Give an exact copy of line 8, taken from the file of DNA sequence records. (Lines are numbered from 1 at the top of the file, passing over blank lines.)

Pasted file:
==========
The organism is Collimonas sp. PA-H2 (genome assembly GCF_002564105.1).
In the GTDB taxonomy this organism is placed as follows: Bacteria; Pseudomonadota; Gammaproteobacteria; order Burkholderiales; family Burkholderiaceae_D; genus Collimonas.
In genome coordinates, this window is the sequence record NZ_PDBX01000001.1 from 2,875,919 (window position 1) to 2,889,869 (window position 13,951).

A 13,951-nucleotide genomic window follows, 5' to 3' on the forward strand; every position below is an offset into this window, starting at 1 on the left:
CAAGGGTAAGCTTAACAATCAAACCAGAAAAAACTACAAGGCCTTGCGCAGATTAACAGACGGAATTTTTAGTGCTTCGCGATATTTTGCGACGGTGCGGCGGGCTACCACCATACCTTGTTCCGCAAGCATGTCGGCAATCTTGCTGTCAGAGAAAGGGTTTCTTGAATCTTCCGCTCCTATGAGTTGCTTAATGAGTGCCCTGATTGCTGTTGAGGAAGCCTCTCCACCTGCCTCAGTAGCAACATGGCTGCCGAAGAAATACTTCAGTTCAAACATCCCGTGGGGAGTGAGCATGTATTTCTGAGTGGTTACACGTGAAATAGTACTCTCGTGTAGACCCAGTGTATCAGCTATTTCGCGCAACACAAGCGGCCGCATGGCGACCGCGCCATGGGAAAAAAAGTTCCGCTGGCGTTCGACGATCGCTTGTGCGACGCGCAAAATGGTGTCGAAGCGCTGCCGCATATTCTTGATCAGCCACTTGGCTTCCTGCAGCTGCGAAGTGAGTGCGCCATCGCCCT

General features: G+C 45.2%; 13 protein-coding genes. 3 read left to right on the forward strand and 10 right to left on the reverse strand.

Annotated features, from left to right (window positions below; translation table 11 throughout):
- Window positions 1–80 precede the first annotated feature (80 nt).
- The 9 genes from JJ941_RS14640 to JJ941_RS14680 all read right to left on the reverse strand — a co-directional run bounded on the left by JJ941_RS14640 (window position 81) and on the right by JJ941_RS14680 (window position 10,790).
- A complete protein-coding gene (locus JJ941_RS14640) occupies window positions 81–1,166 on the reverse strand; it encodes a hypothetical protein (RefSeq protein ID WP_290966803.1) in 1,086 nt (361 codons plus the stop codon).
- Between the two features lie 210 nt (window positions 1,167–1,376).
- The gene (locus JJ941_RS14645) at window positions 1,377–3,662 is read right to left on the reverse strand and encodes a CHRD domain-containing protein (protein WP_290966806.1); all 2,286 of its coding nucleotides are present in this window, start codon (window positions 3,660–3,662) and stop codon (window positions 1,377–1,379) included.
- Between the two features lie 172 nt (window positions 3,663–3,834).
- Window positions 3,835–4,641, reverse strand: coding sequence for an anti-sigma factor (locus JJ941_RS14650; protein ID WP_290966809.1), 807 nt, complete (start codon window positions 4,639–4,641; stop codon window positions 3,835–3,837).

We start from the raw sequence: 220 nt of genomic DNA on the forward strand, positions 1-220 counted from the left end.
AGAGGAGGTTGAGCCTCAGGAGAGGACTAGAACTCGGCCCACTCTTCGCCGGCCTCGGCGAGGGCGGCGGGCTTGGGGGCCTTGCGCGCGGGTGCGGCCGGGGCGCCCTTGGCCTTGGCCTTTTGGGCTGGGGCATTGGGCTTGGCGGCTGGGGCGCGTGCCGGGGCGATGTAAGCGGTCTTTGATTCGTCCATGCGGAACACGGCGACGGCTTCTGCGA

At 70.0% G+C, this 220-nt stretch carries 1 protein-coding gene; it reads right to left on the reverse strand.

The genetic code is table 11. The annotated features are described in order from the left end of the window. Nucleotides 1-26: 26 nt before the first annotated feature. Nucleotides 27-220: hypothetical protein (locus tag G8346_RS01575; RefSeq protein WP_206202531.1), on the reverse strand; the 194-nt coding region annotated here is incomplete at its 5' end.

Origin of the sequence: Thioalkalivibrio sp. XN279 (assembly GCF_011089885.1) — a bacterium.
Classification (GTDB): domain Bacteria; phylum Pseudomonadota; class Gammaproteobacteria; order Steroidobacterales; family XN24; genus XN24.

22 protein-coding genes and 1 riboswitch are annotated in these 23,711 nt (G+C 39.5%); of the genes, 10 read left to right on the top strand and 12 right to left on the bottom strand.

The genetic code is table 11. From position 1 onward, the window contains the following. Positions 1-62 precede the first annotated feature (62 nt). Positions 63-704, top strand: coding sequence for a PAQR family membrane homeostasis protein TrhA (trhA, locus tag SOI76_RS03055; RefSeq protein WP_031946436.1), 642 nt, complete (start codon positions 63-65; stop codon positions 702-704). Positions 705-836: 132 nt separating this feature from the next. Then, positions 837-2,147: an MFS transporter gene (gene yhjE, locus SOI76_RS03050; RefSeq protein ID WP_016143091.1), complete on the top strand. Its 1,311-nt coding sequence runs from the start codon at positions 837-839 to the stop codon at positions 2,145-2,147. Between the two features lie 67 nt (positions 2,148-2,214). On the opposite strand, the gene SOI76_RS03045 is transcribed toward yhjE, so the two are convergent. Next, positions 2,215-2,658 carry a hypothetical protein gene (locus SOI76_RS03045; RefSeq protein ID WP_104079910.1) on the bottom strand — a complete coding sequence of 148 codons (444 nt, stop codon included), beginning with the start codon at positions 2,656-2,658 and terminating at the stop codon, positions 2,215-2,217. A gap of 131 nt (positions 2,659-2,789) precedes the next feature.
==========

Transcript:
- Window positions 1–80 precede the first annotated feature (80 nt).